BMW invests in lithium startup Lilac Solutions
08 October 2021
An increasing number of car manufacturers are looking to startups to ramp up the development of new technologies. Porsche recently invested in an Israeli semiconductor specialist – a smart move, considering the ongoing chip crisis that has plagued the automotive industry. Another hotly debated topic is lithium, the key component in batteries found in electrically-chargeable vehicles (EVs).
BMW’s venture capital fund has now announced an investment in a lithium technology startup, Lilac Solutions, to support a more environmentally-friendly extraction of the mineral. The California-based company says it can extract lithium faster and cheaper – and this in itself is a unique selling point.
As the EV market continues to grow, carmakers are faced with high prices and lithium material shortages. A recent Benchmark report found prices of lithium carbonate reached a new all-time high due to limited supply and increasing demand, especially from China.
The automotive industry is also competing for batteries with other companies from the electric utilities and energy market, which is driving up demand even further. With traditional technologies for lithium production struggling to keep pace, startups such as Lilac are getting their chance to shine as they promise faster supply.
‘Innovative technologies provide better, more sustainable and more efficient access to raw materials. By investing in startups, we are speeding up development of new technologies, stimulating competition,’ said Wolfgang Obermaier, a senior vice president at BMW overseeing the segment of indirect goods and services, raw materials and production partners.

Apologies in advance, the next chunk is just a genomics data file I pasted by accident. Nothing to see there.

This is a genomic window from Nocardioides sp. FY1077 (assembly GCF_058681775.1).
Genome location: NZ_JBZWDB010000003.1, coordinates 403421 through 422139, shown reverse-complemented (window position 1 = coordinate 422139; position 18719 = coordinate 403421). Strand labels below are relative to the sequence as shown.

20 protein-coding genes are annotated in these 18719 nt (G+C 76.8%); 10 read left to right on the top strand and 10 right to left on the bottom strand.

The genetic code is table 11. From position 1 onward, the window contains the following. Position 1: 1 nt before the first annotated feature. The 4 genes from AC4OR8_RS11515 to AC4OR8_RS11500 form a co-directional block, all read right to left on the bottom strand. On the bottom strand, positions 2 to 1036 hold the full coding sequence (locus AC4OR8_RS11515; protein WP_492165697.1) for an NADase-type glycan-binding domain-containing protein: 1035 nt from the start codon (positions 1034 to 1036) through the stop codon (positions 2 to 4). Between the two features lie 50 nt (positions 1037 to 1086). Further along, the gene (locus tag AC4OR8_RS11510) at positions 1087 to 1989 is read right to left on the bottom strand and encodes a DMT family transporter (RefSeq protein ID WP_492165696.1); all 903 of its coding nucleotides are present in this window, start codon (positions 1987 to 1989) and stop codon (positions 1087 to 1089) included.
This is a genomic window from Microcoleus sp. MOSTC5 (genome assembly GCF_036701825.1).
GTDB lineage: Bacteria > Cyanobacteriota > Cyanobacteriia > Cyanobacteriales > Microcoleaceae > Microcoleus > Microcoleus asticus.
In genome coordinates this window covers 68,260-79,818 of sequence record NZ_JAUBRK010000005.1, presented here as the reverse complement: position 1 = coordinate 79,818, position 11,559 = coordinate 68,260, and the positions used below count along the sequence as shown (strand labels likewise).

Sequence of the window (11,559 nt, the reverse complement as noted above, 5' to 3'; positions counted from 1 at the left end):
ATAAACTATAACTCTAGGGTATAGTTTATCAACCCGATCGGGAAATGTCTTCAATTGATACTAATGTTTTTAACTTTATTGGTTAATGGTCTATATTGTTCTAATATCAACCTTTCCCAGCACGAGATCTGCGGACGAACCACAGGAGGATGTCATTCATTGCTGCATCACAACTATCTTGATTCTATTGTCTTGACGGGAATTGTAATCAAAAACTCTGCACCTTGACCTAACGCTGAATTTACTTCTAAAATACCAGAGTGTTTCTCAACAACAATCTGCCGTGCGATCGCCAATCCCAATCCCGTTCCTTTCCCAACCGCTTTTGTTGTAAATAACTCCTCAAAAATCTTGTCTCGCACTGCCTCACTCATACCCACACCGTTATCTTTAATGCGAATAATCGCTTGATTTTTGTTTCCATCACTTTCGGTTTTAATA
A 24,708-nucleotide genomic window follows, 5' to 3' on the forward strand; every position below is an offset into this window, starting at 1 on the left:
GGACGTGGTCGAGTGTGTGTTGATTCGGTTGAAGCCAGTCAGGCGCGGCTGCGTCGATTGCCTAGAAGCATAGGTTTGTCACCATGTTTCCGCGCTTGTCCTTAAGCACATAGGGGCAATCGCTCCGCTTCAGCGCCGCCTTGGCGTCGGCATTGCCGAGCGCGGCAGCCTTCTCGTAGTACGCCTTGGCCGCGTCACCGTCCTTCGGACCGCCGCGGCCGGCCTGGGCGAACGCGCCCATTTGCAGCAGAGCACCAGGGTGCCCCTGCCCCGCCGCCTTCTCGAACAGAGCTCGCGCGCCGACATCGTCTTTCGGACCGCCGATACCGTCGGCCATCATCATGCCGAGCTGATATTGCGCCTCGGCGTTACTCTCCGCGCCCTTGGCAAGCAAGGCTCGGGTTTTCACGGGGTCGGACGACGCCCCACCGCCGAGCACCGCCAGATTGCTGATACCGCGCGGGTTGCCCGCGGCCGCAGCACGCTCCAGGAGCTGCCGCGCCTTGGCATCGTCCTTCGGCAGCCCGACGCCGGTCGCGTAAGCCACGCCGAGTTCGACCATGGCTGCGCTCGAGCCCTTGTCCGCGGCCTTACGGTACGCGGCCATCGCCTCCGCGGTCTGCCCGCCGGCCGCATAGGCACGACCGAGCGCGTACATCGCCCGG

‘By investing in Lilac Solutions, we are supporting technological progress in the field of lithium extraction, with a focus on responsible and sustainable methods,’ he added.
Unlocking new lithium supplies
Much of the world’s lithium can be found in brine resources, which are natural deposits of salt water. While traditional mining for lithium is generally considered to be ‘dirty business’ and involves soil and air contamination, Lilac offers a more sustainable approach.
The tech startup has developed a new ion exchange technology that minimises the environmental impact. This allows for increased production of lithium while also returning brine back underground. In field pilots, Lilac demonstrated its novel technology, which could be used with brines worldwide – even when lithium content is low.
‘The lithium industry must innovate to meet the needs of battery and automotive companies, otherwise the transition to EVs will be delayed,’ said Dave Snydacker, CEO of Lilac Solutions. ‘We are delighted to add strategic partners who deeply understand each facet of lithium supply and support our mission of ramping production.’
It is not the first time BMW has looked to the sustainable supply chain of lithium. In 2019, the carmaker signed a contract with Ganfeng for sustainable lithium sourced from mines in Australia. Earlier this year, the manufacturer partnered with Livent for a second supply of the mineral. Other carmakers, including Volkswagen Group and Daimler, recently signed a partnership dedicated to the ‘responsible’ sourcing of lithium mining in Chile.
The clean-energy demands from carmakers have resulted in a lithium ‘gold rush’. A sustainable approach from startups such as Lilac or its peer Vulcan Energy Resources will be pivotal in helping manufacturers meet those needs.